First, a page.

Pistons Assistant Coach JD DuBois and NBA’s Dr. Corey Yeager Discuss Ways to Improve Mental Health within the Black Community


Detroit Pistons assistant coach JD Dubois and the Piston’s psychotherapist Dr. Corey Yeager sat down with REVOLT TV to discuss ways to improve mental health in the Black community.

In 2016, DuBois founded Everyone Has A Story. Everyone Has A Story is a community-based organization that promotes “compassion for others,” according to REVOLT.

“Everyone Has A Story is a community-based, non-profit organization,” DuBois tells REVOLT TV. “What I mean by community-based is, when we do work…we are utilizing individuals that are already in those communities doing work. We make sure that we are staying in touch with those that are on the ground in those communities to make sure that we are providing them with what they need.”

DuBois and Dr. Yeager support mental health in Black and Brown communities through initiatives such as Sankofa and 31 Shades of green.

“31 Shades of Green came about really just through conversation,” DuBois explains. “Our organization is always sharing stories and always creating safe spaces to talk about mental wellness, but for Mental Health Awareness Month specifically, we talked about the wide range of mental wellness. There’s a huge spectrum of mental wellness and the color for Mental Health Awareness month is green. So, just with the understanding that 31 Shades of Green — there’s 31 days in the month — and there’s going to be a variety of different stories that we will share throughout the month.

“I think the concept of 31 Shades of Green is deeply important, adds Dr. Yeager. “To have those voices be vulnerable is extremely important, especially to Black and brown youth.

DuBois explains how he overcame his own battles with mental health.

“It all really stemmed from me being an athlete and trying to get an edge as a player,” explains DuBois. “So, figuring out, how can I be more mindful? How can I be in tune with my inner voice and inner dialogue to help performance?”

“Then, as I started to engage in how this can affect my performance, I started to understand that there’s some deeper traumas that may bleed into my personal life as well. As I got older and got to college,” DuBois explains. “I was talking to different people at my university about how many different friends had passed away and how many different people I had lost, and I realized that it wasn’t normal.”

“But, in my area where I grew up, it was normal,” he adds. “Thirteen, 14, 15, I had two, three, four friends that had been murdered — that was normal. But you go and expand and meet new people, and realize that that isn’t normal and there could be some impact on how you behave, how you react. And then I just started to dive a little deeper, and it was a long journey — a forever healing process to try to find ways to channel support and utilize it, whether it be in my personal or work life.”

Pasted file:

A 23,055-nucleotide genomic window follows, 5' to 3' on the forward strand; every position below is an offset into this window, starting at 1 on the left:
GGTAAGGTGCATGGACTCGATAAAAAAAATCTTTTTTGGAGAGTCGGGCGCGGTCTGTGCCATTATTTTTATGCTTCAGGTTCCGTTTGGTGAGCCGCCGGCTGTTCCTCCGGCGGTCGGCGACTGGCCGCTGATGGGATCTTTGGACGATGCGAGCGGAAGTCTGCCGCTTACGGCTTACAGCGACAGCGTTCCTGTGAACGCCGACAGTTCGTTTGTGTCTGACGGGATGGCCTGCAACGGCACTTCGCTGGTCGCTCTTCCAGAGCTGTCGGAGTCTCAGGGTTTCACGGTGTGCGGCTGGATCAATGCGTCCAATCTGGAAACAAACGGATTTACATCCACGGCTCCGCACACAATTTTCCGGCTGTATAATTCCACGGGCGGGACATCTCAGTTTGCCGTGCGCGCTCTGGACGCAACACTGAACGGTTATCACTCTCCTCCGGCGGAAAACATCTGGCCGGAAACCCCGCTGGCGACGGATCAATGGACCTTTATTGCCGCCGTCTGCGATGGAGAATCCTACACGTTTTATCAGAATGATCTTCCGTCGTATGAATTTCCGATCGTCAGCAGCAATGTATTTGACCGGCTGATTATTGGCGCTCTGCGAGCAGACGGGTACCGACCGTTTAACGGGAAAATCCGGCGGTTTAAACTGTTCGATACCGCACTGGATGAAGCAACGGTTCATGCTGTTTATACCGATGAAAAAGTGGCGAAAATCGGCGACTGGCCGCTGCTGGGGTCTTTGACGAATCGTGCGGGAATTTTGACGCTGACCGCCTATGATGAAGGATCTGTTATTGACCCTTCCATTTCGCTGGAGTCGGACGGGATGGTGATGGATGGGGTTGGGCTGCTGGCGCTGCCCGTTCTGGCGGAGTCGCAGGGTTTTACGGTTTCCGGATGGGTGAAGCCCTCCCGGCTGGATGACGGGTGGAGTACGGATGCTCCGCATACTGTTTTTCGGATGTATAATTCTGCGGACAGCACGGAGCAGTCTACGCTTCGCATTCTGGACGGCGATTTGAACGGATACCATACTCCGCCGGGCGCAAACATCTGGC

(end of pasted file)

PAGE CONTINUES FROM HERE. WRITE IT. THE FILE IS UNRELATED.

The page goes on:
Dr. Yeager explains how sometimes past traumas can become cultural norms.

“If you were born into this country, Black or brown, you suffer from trauma,” he begins. “It’s undeniable and intergenerational meaning that it goes all the way back to slavery. That transmission of that trauma has been handed off, generation to generation. At some point, we begin to call some of these things cultural.”

“For instance, that we whoop our kids in the Black community,” Dr. Yeader continues. “But, if we really thought about it deeply, were we whooping our children when we were kings and queens, and astrologers and doctors in Africa? Or did we learn that behavior once we came over and were forced into slavery? We started to interpret that as what discipline looks like and we started to implement that on our children. It’s really just the holding on to the trauma we experience in slavery.”

Due to the pandemic, mental health has become a focal point in today’s society. DuBois urges that you have a heart-to-heart with yourself before entering the movement. Identify the moments, traumas that changed and affect you in various ways.

“Before we can join a broader movement and be part of something that changes the stigma that’s associated with mental health, especially in the Black and brown communities, we have to do our own individualized work,” he states. “That work of looking in the mirror and having that honest conversation with that man or woman in the mirror. And once that work begins, we can join with others to try to change some of those deeper roots of trauma.”

Click here to learn more about Everyone Has A Story, ways to help, participate or donate to the community-based program.